Iran inside US Navy Unclassified Intranet System for Four Months


It took the Navy longer than previously reported to remove Iranian hackers from the Navy and Marine Corps Intranet (NMCI). According to the Wall Street Journal, the hackers had access to the system last year for four months.

The hackers were able to gain access via a hole in a public facing website and conducted surveillance on the intranet, though a senior official told the WSJ that no emails were hacked and no data was extracted.

The NMCI is the largest enterprise network in the world and second only to the internet itself in size. It handles about 70% of the Department of the Navy’s IT needs. It encompasses more than 360,000 computers and 4,100 servers connected together in over 600 locations.

The sheer size of this network makes is very difficult to secure. IT specialists have to make sure everything is kept updated and all security issues are dealt with on the hundreds of thousands of systems.

Attackers just need to find one opening to exploit.

Then once someone does gain access into a network of this size, it can take a long time for security specialists to analyze what was touched, what was compromised and what, if any, backdoors were left.

Though the system is the Navy’s unclassified network, the fact that Iran was able to gain access to this military intranet is very concerning.

It was a real big deal, it was a significant penetration that showed a weakness in the system.” a senior official told the WSJ.

Of interest to this story too, is that just five days after the breach was initially disclosed last year, an Iranian cyber commander was apparently assassinated.

Iranian Cyber Commander Mojtaba Ahmadi’s body was found in a remote area near Karaj. Initial police reports stated that he has shot by two men on a motorbike.

An eyewitness reported that there were “two bullet wounds on his body”, and that ‘”The extent of his injuries indicated that he had been assassinated from a close range with a pistol“.

This style of attack seems to be a very similar to a tactic used by Israeli secret agents.

Though it has not been proved that Israel was involved, and Iranian officials later denied that Ahmadi was assassinated – One thing seems true, physical responses for cyber attacks seem to be on the table.

And, you don’t mess with the United States Marine Corps!

The Navy’s latest Ship falls to Red Team Hackers


The Littoral Combat Ship (LCS), one of the Navy’s newest ships, has cyber vulnerabilities, a Navy Red Team testing group discovered during a recent security assessment.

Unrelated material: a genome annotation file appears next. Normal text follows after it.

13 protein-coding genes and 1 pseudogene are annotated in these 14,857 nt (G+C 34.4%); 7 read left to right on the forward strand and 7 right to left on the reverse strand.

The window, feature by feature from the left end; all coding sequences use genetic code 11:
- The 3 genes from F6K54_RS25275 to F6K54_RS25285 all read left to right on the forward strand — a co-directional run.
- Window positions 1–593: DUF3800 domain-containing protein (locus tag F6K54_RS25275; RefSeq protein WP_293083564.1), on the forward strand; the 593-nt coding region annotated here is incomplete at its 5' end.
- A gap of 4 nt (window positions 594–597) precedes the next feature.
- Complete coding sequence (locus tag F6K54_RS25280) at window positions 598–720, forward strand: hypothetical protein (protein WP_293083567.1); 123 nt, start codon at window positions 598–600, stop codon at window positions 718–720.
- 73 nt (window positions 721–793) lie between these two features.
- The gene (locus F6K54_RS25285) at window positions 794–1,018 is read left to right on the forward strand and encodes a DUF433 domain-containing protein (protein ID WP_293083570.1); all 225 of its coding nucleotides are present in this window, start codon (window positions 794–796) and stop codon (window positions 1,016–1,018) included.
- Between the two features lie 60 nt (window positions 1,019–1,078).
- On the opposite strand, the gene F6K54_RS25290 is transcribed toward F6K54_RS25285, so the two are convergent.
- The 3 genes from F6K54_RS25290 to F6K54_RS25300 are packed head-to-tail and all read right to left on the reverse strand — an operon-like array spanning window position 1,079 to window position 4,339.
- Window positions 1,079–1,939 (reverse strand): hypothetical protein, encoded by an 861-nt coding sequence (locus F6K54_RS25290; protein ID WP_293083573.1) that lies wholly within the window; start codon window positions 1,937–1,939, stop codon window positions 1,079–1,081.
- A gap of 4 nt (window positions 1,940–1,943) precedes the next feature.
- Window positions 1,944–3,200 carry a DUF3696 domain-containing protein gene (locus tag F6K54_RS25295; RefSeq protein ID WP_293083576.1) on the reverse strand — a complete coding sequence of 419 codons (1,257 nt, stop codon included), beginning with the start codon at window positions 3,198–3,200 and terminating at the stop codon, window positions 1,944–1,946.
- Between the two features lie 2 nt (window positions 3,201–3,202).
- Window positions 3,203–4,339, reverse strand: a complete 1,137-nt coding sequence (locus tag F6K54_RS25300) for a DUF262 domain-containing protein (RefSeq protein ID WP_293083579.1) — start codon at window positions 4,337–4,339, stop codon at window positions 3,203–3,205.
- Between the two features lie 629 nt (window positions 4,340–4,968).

LCS is a class of warships designed to flex military power close in to shore.The ships were made to be easily configured for several roles including recon & intelligence gathering, anti-surface & anti-submarine warfare, and mine countermeasure operations. Each vessel is capable of sprint speeds over 40 knots and has a range of over 3,500 miles.

The class flagship, the USS Freedom (shown below in a Lockheed Martin Promotional video), was tested for computer system exploits and found vulnerable.

The USS Freedom’s computer system was successfully compromised by  Navy hackers in the penetration test. According to an anonymous Navy official.We do these types of inspections across the fleet to find individual vulnerabilities, as well as fleet-wide trends,” the official stated. 

The Pentagon’s director of weapons testing “recommended those vulnerabilities be remediated without delay.” and rest assured, the Navy is moving to fix the issues as soon as possible.

The vulnerability is not serious enough to delay the ship’s current deployment.

Navy Developing Robots to Fight Pirates

The Navy is developing a series of sensors and software to allow robotic helicopters to detect suspicious boats according to a FoxNews article:

The Navy turned to a combination of different sensing technologies to address this. Called the Multi-Mode Sensor Seeker, or MMSS, an unmanned helicopter uses high-definition cameras, mid-wave infrared sensors and laser-radar (LADAR) to find the boat. 

Seaborne piracy is still a huge problem, especially near places like Somalia. It is a long and tedious procedure to scan unending open water for suspicious vessels, one that drones and robotics could handle very well if programmed correctly. Drones can help detect the questionable ships and then human operators can verify friend or foe designation and task armed forces to the area.

The Navy will test this technology this summer against test targets off the California coast. Until it is available, there is always the tried and true method of fighting piracy: